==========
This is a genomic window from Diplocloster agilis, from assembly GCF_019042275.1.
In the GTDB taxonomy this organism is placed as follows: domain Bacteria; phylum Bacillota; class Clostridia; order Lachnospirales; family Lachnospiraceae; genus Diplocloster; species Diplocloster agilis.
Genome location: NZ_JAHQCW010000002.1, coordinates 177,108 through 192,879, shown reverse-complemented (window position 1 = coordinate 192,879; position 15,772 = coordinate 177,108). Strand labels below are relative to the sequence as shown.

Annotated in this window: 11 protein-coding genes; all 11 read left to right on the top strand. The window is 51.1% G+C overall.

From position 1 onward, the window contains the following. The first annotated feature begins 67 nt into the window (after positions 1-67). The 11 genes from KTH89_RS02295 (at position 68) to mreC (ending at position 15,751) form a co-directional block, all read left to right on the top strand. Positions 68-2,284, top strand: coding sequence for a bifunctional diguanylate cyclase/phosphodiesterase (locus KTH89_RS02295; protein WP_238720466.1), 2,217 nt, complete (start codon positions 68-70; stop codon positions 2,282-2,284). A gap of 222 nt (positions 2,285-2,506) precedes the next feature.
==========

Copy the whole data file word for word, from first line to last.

This is a genomic window from Diplocloster agilis, from assembly GCF_019042275.1.
In the GTDB taxonomy this organism is placed as follows: domain Bacteria; phylum Bacillota; class Clostridia; order Lachnospirales; family Lachnospiraceae; genus Diplocloster; species Diplocloster agilis.
Genome location: NZ_JAHQCW010000002.1, coordinates 177,108 through 192,879, shown reverse-complemented (window position 1 = coordinate 192,879; position 15,772 = coordinate 177,108). Strand labels below are relative to the sequence as shown.

Annotated in this window: 11 protein-coding genes; all 11 read left to right on the top strand. The window is 51.1% G+C overall.

From position 1 onward, the window contains the following. The first annotated feature begins 67 nt into the window (after positions 1-67). The 11 genes from KTH89_RS02295 (at position 68) to mreC (ending at position 15,751) form a co-directional block, all read left to right on the top strand. Positions 68-2,284, top strand: coding sequence for a bifunctional diguanylate cyclase/phosphodiesterase (locus KTH89_RS02295; protein WP_238720466.1), 2,217 nt, complete (start codon positions 68-70; stop codon positions 2,282-2,284). A gap of 222 nt (positions 2,285-2,506) precedes the next feature.